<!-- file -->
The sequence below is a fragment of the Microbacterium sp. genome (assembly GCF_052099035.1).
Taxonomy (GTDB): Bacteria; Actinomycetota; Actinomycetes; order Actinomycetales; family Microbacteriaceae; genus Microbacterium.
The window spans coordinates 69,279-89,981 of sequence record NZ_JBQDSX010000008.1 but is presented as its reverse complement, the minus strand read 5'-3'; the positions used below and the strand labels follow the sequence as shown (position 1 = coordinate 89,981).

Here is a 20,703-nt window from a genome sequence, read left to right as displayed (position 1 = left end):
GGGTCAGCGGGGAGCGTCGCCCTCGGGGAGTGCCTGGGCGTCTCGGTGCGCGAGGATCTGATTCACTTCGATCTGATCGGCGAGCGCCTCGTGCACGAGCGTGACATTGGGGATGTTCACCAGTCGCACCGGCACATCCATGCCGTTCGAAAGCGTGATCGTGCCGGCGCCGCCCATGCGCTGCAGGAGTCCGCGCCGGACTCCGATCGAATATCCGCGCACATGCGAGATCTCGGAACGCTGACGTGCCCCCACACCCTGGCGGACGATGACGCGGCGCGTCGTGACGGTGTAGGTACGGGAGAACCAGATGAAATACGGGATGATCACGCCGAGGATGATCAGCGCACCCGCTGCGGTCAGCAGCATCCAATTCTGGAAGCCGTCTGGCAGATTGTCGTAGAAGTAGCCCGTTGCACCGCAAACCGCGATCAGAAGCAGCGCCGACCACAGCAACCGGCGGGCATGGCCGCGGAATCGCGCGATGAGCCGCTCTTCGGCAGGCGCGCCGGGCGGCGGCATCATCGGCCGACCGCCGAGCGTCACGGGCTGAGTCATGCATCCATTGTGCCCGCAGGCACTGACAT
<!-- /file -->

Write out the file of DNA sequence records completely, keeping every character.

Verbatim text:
The sequence below is a fragment of the Microbacterium sp. genome (assembly GCF_052099035.1).
Taxonomy (GTDB): Bacteria; Actinomycetota; Actinomycetes; order Actinomycetales; family Microbacteriaceae; genus Microbacterium.
The window spans coordinates 69,279-89,981 of sequence record NZ_JBQDSX010000008.1 but is presented as its reverse complement, the minus strand read 5'-3'; the positions used below and the strand labels follow the sequence as shown (position 1 = coordinate 89,981).

Here is a 20,703-nt window from a genome sequence, read left to right as displayed (position 1 = left end):
GGGTCAGCGGGGAGCGTCGCCCTCGGGGAGTGCCTGGGCGTCTCGGTGCGCGAGGATCTGATTCACTTCGATCTGATCGGCGAGCGCCTCGTGCACGAGCGTGACATTGGGGATGTTCACCAGTCGCACCGGCACATCCATGCCGTTCGAAAGCGTGATCGTGCCGGCGCCGCCCATGCGCTGCAGGAGTCCGCGCCGGACTCCGATCGAATATCCGCGCACATGCGAGATCTCGGAACGCTGACGTGCCCCCACACCCTGGCGGACGATGACGCGGCGCGTCGTGACGGTGTAGGTACGGGAGAACCAGATGAAATACGGGATGATCACGCCGAGGATGATCAGCGCACCCGCTGCGGTCAGCAGCATCCAATTCTGGAAGCCGTCTGGCAGATTGTCGTAGAAGTAGCCCGTTGCACCGCAAACCGCGATCAGAAGCAGCGCCGACCACAGCAACCGGCGGGCATGGCCGCGGAATCGCGCGATGAGCCGCTCTTCGGCAGGCGCGCCGGGCGGCGGCATCATCGGCCGACCGCCGAGCGTCACGGGCTGAGTCATGCATCCATTGTGCCCGCAGGCACTGACAT